I was born in the middle of 1999. When the world celebrated a new millennium, I was just 6 months old.
I always took for granted that this status of barely being older than the twenty-first century made me a part of the millennial generation. Who better qualified than someone born just prior to the turn of the millennium?
My certainty was only bolstered by the Internet commotion about millennials and their defiant habits. I, too, was frustrated by the rigid social expectations of older adults—and their self-satisfied presumptions of superiority. I identified with the feeling of being in a fishbowl, observed and critiqued by those on the outside looking in: graying writers and researchers and executives and politicians trying to dissect, predict, and explain my choices without ever asking me about them.
“Millennial,” it seemed, was shorthand for describing a young person who did not conform and did not apologize for it. It described a culture of resistance. Of rebellion. Of changing the world even while the world was trying to change you.
And I am young. I am not content with the boundaries dictated by my parents’ and grandparents’ generations.
But I am not a millennial.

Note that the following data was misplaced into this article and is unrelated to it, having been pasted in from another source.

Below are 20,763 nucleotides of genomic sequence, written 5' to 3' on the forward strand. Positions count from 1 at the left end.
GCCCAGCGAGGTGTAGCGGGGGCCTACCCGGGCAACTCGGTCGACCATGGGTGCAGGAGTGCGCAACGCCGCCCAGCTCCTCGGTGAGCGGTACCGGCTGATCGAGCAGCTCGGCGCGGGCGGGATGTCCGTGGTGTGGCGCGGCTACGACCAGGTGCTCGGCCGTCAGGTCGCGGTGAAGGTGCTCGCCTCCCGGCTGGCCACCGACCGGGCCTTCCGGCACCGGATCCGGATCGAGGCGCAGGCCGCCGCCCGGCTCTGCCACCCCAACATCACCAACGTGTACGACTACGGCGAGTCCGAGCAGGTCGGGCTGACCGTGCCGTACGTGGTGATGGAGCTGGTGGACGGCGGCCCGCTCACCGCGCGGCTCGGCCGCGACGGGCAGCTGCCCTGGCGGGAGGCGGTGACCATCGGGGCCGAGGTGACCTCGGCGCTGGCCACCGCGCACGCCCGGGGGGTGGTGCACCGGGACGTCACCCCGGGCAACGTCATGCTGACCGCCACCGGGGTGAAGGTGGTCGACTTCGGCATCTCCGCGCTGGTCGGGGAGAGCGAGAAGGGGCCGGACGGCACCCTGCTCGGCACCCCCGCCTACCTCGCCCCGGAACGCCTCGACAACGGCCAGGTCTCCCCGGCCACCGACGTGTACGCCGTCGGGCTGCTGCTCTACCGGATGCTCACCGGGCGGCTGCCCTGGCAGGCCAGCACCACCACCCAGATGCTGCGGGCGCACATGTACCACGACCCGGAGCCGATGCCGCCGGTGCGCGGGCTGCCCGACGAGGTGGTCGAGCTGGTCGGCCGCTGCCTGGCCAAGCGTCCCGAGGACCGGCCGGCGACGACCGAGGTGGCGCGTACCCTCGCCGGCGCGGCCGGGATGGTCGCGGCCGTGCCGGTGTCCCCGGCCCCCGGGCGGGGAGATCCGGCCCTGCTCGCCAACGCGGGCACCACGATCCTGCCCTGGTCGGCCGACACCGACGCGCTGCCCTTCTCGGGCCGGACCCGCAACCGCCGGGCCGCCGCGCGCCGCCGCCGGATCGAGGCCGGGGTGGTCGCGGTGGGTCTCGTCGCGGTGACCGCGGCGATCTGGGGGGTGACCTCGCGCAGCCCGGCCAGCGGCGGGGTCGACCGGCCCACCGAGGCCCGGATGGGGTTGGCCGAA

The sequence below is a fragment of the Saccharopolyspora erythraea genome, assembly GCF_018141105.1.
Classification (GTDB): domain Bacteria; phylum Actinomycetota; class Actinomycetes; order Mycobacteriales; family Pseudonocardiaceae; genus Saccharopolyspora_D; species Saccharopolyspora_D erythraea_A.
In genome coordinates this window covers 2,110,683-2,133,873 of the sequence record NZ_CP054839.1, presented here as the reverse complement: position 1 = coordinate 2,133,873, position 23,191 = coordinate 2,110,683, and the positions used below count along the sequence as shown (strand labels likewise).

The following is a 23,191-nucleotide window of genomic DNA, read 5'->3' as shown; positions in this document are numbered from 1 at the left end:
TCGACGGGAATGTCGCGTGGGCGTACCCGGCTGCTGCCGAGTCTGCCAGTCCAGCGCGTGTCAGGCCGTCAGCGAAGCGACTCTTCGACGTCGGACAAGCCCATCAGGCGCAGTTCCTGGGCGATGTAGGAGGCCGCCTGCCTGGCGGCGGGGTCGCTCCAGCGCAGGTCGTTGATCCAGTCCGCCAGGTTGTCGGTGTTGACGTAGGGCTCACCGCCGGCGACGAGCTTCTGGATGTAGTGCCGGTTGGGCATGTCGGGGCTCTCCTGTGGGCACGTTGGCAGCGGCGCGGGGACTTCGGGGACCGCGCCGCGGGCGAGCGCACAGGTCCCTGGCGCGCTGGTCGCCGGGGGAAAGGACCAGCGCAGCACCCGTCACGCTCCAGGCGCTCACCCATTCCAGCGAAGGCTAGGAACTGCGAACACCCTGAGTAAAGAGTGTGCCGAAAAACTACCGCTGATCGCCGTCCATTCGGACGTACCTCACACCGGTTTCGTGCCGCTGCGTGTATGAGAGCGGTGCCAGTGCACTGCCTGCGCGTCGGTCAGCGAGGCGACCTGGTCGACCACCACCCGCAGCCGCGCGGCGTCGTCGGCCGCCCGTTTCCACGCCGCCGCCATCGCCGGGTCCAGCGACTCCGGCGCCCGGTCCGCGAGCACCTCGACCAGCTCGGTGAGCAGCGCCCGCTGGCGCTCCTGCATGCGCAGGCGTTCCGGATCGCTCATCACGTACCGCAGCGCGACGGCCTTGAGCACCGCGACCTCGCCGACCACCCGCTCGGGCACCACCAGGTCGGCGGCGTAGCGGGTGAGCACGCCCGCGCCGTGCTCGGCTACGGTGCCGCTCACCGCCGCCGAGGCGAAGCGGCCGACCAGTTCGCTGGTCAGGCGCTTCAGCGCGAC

When it comes to who qualifies as a millennial, the answer depends on who you ask. Some measurements extend the cutoff until the year 2000. Some put it in 1997.
And the lack of clarity means I don’t even know what my generation is.
But no matter how you quantify it, I am on the border between one generation and the next. Either I am one of the youngest millennials, or I am one of the oldest members of Generation Z.
Which means that, as an eighteen-year-old college freshman, I cannot really identify with thirty-something millennials redefining milestones, such as when to purchase a home or when to get married. I’m still too young to be criticized for my lack of a wedding ring and a house deed. But I also can’t necessarily identify with school-aged kids, the dominant group in Generation Z. I’m too old to share the worries—or relative lack thereof—of fifth graders.
I might as well be generation-less.
Of course, the technical definition of one generation versus another is an academic quibble, a question of numbers. Besides exact dates, the biggest distinction between millennials and Generation Z—since both have a reputation for being staunchly uncooperative with corporate and political agendas—is that millennials are more jaded and Generation Z is still immature.
So am I bitter, broken down by the cynicism of my predecessors even as my own cynicism fuels me? Am I naive, defeated by my own inexperience? Neither? Both?
I could simply pick one generation or the other, and it’s unlikely anyone would challenge me. If there is no right answer, no conclusive consensus about where a 1999 baby belongs, there is also no wrong answer. And even if there was, in the grand sweep of generations, a matter of two or three years is not significant.
Where do I feel I belong best?
Still, it bothers me, to defy easy categorization.
But then, I suppose that is the unifying characteristic of millennials and Generation Z.